Mr. Dion says India’s Ministry of Health is pushing the requirement of studies being conducted in a GMP-compliant facility that is on file with regulators and subject to random inspections, along with patients testifying to their informed consent via video camera before undergoing treatment.
“Indian regulators have now adopted a consultative approach, and are committed to creating a more robust regulatory environment for clinical trials in India with patient safety at its core," Mr. Haji says. “Investments are also being made to strengthen the regulatory infrastructure, including training of regulatory personnel, leading to shorter timelines for clinical trial approvals. Balanced compensation guidelines are also in place. We now anticipate acceleration on the remaining regulatory improvements, which will instill more confidence in global companies wanting to do business in India."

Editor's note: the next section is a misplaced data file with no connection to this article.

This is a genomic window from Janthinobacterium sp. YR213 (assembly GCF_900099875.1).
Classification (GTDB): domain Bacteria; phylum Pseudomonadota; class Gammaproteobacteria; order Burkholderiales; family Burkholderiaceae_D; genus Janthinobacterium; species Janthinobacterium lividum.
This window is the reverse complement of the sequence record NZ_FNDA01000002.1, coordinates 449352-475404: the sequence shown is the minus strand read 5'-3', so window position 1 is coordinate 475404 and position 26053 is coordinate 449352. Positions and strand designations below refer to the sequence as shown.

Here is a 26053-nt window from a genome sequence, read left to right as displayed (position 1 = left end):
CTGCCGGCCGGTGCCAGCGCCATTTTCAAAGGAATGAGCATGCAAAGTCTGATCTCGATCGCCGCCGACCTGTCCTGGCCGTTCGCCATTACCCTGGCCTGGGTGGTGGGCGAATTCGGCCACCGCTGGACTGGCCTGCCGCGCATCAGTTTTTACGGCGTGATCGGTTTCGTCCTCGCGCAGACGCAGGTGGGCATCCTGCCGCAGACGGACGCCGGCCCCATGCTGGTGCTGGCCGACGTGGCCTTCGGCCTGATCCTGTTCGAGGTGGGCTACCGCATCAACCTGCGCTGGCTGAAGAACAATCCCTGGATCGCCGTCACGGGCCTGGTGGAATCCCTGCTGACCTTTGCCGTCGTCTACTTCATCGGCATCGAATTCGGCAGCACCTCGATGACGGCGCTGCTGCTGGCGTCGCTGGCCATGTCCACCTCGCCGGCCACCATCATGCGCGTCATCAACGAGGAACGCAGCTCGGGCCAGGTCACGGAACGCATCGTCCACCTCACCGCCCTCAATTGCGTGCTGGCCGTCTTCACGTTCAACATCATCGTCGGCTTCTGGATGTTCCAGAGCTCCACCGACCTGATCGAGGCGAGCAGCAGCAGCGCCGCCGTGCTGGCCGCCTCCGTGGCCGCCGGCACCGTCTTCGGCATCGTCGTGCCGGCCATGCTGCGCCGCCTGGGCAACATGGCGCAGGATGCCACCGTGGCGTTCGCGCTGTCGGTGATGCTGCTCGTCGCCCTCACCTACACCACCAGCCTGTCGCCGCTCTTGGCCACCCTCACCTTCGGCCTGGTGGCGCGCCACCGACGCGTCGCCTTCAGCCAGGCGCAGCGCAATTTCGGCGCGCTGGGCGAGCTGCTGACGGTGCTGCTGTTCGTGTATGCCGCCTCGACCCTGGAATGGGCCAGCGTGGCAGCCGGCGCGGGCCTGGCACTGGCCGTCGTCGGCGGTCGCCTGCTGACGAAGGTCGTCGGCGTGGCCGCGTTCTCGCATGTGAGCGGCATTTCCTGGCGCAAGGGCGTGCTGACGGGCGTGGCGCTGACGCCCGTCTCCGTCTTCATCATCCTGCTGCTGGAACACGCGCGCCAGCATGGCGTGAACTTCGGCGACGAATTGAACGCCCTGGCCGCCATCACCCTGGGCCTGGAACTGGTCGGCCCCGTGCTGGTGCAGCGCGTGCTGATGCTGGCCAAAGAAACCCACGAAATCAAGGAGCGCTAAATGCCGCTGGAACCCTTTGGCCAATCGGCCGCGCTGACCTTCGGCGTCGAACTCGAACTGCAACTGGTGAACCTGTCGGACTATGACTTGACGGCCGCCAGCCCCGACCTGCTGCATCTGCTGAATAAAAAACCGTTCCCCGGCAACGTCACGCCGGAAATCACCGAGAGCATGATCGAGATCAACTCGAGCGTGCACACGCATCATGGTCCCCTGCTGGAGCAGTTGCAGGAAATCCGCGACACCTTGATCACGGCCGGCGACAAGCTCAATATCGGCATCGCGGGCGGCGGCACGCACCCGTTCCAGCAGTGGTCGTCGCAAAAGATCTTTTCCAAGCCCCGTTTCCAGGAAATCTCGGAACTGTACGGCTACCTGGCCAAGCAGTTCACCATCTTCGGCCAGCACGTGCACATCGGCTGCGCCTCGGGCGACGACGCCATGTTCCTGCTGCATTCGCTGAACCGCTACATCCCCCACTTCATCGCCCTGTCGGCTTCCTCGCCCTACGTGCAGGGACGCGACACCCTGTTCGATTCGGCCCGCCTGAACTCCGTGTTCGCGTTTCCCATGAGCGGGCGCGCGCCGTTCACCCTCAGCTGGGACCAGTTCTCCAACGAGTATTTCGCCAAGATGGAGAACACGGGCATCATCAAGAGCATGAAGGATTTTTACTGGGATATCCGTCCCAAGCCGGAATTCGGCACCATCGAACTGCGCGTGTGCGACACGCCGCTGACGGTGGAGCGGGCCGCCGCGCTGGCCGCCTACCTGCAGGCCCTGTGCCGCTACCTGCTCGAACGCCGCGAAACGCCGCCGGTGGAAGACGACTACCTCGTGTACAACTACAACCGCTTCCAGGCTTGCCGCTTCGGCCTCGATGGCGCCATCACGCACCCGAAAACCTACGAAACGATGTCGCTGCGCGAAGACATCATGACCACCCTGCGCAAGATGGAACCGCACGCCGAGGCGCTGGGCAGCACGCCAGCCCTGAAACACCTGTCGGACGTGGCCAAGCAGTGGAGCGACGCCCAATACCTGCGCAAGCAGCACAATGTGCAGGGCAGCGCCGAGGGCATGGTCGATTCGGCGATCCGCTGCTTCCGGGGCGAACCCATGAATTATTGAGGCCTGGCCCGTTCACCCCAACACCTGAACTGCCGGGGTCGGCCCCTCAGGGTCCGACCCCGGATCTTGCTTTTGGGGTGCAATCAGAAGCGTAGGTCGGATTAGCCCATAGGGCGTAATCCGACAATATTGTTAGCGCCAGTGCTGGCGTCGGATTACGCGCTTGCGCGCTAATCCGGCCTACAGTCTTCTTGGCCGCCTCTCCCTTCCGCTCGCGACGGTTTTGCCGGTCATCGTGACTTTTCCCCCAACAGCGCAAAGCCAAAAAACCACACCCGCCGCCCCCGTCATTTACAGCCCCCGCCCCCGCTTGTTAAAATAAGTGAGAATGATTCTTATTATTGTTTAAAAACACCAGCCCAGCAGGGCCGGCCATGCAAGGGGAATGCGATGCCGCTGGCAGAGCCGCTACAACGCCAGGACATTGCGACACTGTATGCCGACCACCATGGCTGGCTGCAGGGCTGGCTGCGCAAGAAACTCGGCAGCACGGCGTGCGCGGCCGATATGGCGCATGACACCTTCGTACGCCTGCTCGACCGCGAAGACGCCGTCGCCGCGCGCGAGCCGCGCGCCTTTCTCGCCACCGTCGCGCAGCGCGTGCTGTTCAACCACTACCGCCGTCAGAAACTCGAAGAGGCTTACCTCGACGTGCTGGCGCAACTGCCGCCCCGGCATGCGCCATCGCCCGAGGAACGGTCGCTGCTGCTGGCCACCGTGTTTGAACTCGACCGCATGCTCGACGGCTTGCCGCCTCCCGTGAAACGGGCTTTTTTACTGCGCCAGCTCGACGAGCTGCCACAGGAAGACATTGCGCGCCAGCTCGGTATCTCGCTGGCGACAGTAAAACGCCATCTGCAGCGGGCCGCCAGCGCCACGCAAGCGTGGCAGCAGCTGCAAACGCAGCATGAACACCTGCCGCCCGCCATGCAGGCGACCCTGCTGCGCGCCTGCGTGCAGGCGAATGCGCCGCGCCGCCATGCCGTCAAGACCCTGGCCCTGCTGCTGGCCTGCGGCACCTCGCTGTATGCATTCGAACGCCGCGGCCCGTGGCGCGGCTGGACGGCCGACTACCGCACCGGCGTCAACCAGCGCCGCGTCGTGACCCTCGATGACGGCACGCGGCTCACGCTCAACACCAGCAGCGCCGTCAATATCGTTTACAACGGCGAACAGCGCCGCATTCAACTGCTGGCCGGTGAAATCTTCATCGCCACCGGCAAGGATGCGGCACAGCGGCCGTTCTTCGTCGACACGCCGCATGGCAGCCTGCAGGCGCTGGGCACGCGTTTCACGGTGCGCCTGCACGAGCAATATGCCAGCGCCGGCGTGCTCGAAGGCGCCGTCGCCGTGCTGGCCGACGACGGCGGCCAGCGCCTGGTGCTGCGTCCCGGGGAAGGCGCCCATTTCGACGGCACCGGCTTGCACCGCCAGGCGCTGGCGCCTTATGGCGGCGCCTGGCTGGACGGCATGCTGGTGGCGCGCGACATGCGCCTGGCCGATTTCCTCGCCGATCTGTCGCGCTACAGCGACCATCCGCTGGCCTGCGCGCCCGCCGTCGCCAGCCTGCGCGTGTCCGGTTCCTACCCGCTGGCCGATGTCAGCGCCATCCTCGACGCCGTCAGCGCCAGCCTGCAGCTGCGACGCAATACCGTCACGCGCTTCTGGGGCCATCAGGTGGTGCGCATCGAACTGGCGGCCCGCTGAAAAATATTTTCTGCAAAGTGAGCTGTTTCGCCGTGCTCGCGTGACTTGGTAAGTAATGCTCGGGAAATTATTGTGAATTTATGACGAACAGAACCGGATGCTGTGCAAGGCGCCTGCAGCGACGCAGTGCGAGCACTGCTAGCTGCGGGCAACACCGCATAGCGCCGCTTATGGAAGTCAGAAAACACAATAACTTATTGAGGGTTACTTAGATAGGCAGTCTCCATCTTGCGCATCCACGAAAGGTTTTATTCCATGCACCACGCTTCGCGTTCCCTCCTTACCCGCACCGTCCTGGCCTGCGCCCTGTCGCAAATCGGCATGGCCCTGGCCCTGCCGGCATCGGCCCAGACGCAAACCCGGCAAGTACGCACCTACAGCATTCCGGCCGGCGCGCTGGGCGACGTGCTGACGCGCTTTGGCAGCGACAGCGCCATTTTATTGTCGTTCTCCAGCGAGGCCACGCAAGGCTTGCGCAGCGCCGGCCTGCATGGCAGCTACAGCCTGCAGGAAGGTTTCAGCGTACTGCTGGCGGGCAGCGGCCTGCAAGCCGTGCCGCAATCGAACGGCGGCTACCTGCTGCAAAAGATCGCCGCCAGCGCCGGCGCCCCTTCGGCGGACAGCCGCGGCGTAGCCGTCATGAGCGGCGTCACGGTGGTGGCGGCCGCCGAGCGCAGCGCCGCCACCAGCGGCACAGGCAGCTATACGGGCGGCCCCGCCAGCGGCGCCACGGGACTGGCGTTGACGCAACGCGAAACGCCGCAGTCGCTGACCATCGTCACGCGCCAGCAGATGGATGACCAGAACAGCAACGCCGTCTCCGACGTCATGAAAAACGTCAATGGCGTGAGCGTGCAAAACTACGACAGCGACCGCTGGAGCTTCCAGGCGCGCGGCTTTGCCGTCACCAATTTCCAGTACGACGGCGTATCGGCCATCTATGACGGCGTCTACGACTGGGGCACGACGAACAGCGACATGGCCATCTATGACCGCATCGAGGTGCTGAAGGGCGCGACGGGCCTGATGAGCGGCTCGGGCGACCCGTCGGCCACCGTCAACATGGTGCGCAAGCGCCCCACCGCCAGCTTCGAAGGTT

However, while Dr. Lele agrees that recent policies and actions have improved the overall outlook for the clinical trial industry, she says it will take some time before there is a marked increase in the number of clinical trials recruiting in India since most sponsors would like to wait and watch for some time before they consider investigator sites in India.
Mr. Kuchel notes that today India carries out a mere 1.4% of global clinical research.
Mr. Dion adds that pharmaceutical companies have often complained about the slow pace of application approvals, and now with the loss of patent protection for some of their biggest blockbuster drugs, pharma companies have already moved to other countries, such as China, for conducting their trials cheaper and quicker.